Mazur suggested that human resources practitioners challenge managers in their workplaces “to honor the spirit and letter of these laws and regulations” related to the use of social media sites to gather information about job candidates.
“I've seen examples where people will make a decision on whether or not to hire based on someone's Facebook page--if they have one or not,” he said.
Not having a Facebook page might lead a hiring manager to conclude that the job candidate is behind the times, Mazur said, though it could actually mean that the job candidate is being stalked by an ex-boyfriend and wants to protect her identity.
Mazur recommends that employers not use information obtained from a social media site as a major criterion by which to decide whether to hire the person.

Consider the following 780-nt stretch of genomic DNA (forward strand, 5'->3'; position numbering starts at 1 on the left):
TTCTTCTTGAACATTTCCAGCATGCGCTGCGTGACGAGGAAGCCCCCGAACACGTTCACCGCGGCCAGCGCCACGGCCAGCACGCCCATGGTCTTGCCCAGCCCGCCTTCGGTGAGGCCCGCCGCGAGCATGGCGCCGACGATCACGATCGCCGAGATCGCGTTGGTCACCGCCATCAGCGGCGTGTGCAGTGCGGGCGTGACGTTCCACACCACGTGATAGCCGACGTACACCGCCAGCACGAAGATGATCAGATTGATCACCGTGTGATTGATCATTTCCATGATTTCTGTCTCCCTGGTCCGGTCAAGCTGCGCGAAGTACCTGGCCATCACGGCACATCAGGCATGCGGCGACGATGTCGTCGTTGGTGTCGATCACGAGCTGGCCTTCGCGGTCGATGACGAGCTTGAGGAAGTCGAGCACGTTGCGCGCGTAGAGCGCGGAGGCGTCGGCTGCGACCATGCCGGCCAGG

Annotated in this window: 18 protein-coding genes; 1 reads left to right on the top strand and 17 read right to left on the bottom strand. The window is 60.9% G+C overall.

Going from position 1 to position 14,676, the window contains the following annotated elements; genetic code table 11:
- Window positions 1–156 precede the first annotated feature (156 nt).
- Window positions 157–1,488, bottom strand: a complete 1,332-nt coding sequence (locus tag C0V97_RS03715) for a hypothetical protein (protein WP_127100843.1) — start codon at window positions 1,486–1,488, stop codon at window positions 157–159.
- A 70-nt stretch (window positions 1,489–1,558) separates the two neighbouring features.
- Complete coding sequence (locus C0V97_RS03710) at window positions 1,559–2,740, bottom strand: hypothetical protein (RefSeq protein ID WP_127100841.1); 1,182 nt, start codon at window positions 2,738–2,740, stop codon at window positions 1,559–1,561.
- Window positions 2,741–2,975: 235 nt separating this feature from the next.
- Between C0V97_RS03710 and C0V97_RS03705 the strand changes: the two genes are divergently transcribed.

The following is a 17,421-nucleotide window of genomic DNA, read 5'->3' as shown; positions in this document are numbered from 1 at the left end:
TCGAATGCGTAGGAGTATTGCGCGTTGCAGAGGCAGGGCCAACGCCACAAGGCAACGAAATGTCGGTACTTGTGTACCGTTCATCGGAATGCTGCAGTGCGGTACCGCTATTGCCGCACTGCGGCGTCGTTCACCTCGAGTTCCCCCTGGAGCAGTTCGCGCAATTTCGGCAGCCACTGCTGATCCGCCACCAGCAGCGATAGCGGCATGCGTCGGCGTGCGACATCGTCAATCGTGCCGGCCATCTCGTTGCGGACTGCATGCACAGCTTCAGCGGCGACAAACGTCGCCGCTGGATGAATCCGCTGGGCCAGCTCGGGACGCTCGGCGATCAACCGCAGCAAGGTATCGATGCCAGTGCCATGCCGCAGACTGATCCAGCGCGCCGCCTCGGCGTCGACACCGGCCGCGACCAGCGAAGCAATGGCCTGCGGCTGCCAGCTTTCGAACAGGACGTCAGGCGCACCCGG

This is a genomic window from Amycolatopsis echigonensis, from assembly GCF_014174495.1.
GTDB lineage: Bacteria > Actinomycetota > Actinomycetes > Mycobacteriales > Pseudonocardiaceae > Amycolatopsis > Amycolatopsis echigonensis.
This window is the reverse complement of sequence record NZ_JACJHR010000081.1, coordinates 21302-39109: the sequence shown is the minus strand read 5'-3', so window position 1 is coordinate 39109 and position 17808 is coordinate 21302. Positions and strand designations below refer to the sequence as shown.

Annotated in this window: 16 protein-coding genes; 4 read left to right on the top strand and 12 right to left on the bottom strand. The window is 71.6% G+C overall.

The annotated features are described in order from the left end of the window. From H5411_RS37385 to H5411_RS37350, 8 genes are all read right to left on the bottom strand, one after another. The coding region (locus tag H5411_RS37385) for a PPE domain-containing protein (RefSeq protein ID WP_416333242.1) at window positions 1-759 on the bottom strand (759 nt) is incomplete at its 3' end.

“Gathering information online should be something that happens at the end of the hiring process, not at the beginning,” he said.
Rosen would agree. “The later in the process you see this information the more protection an employer has,” he said. “We advise clients to wait until there's been a bona fide job offer so there can be no inference that the employer was making a decision based on impermissible criteria. That gives you the most protection.”
Another challenge employers face when using social media to learn about a job candidate is that the information an employer finds online might be erroneous or incomplete, Mazur said.